The government is committed to finding innovative ways of halting coastal erosion which is taking its toll on the country’s shorelines, Prof. Kwabena Frimpong-Boateng, Minister for Environment, Science, Technology and Innovation has said.
He said, this year, government committed more than 200 million dollars to addressing coastal erosion in hotspots, with 150 million dollars from the amount on Western Region coastal fronts.
The minister said this when he opened the second round of workshops on the Second Cycle of the United Nations Regular Process for Global Reporting and Assessment of the State of the Marine Environment, including socio-economic aspects for the South Atlantic Region in Accra yesterday.
Workshop was intended to support the collection of regional level information and data for the preparation of the Second World Oceans Assessment.
The regular process set up to regularly review the environment, economic and social aspects of the world’s oceans was in pursuant to U.N. General Assembly Resolution 71/157, and as a follow-up to implementation of U.N. General Assembly Resolutions 57/141, 58/249 and 65/30 which culminated in the first ever global report of the assessment of the State of Oceans and Socio-Economic Aspects.
Addressing participants from Africa, the Americas and Caribbean, Prof. Frimpong Boateng said the South Atlantic and the wider Caribbean were at the moment experiencing the scourge of influx of the sea weed, sargassum, with its attendant disruptive effects on fishery, coastal tourism and more importantly livelihoods of coastal communities.
He said Ghana for instance was losing about 2.7 million square for shoreline annually due to sea erosion making cost for coastal infrastructure enormous.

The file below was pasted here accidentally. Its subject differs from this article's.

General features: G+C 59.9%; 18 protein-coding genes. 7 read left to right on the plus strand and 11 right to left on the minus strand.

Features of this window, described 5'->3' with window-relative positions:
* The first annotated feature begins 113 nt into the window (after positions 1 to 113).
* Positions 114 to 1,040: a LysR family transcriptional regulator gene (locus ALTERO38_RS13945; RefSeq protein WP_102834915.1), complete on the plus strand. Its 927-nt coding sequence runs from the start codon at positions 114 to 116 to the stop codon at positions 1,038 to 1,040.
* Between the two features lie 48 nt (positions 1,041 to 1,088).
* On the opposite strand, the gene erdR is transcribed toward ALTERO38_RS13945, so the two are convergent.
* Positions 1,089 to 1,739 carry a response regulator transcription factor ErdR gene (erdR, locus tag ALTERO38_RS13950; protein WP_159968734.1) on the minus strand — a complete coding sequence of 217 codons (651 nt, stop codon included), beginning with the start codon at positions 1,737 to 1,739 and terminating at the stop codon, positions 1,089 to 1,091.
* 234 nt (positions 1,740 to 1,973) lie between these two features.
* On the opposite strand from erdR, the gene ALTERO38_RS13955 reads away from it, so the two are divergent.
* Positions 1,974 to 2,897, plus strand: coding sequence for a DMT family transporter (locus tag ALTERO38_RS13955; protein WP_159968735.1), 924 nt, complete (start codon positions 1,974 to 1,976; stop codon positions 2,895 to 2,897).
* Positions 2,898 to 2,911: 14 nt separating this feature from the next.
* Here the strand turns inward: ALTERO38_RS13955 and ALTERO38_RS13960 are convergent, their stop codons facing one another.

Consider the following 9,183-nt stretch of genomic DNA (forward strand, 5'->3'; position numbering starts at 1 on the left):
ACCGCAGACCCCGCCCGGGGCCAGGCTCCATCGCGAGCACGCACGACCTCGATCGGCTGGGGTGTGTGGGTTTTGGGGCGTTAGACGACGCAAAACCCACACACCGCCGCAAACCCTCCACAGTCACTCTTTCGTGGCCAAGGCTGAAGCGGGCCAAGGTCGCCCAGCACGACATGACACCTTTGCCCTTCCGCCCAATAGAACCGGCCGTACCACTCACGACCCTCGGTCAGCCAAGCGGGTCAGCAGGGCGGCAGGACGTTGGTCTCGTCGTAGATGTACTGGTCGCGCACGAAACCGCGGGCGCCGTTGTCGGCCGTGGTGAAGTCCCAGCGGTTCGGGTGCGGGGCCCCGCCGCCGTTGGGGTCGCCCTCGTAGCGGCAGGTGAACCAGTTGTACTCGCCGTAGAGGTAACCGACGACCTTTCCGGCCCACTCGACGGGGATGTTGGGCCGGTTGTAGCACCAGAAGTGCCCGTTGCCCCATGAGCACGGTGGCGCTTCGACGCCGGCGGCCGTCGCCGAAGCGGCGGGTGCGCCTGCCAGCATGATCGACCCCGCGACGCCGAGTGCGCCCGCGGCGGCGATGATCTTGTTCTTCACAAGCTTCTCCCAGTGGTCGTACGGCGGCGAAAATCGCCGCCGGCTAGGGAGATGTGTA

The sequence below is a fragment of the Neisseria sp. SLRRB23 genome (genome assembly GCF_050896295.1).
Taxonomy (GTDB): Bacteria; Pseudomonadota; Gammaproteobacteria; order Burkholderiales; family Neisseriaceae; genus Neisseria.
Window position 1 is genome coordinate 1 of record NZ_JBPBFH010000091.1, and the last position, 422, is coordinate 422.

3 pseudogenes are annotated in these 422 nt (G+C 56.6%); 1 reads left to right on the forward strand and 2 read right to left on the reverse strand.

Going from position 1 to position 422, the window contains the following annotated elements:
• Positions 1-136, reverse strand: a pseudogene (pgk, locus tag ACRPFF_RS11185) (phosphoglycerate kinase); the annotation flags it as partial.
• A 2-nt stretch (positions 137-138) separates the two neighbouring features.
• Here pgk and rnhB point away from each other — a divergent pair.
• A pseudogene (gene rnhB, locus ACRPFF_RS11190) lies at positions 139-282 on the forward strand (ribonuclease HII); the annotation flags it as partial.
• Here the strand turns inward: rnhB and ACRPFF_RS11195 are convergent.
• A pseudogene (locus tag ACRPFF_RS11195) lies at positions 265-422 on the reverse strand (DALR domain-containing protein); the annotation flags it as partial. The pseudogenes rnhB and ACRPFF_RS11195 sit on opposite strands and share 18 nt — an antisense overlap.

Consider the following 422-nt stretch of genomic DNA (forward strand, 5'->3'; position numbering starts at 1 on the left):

“The government of Ghana is committed to finding innovative ways of halting the shorelines recession by seriously considering a mix of hard and soft engineering solutions to deal with these problems,” he said.
Prof. Frimpong-Boateng said the demand of increasing commerce and industrialisation have imposed a great pressure on seas and their resources, adding that, the upsurge of these activities and the manner in which they were pursued were unfortunately generating increasing degradation of sensitive eco-systems, pollution, depletion of living marine resources, coastal erosion and other effects of climate change.
“Perhaps, we need to mobilise more resources and passion to provide the needed advocacy and create awareness on the findings of the assessment for mobilising action to save our oceans,” he said.
Mr. John Pwamang, the acting Executive Director of Environmental Protection Agency said it was commendable that the world was committed to halting and reversing the decline, in the health and productivity the ocean and its eco-system in order to protect and restore its resilience and ecological integrity through the Sustainable Development Goals (SDGs) and other multilateral and environmental agreements.
He said there was the need for an urgent global action to reduce the pressures of humanity on the oceans since the first ocean assessment warned that the ocean was facing major pressures simultaneously with such great impacts that was limiting its carrying capacity.
Mr. Pwamang said it was his hope that the second assessment to be published in 2020 would provide information on how the oceans have fared since the first report was released in 2015.
By Lawrence Markwei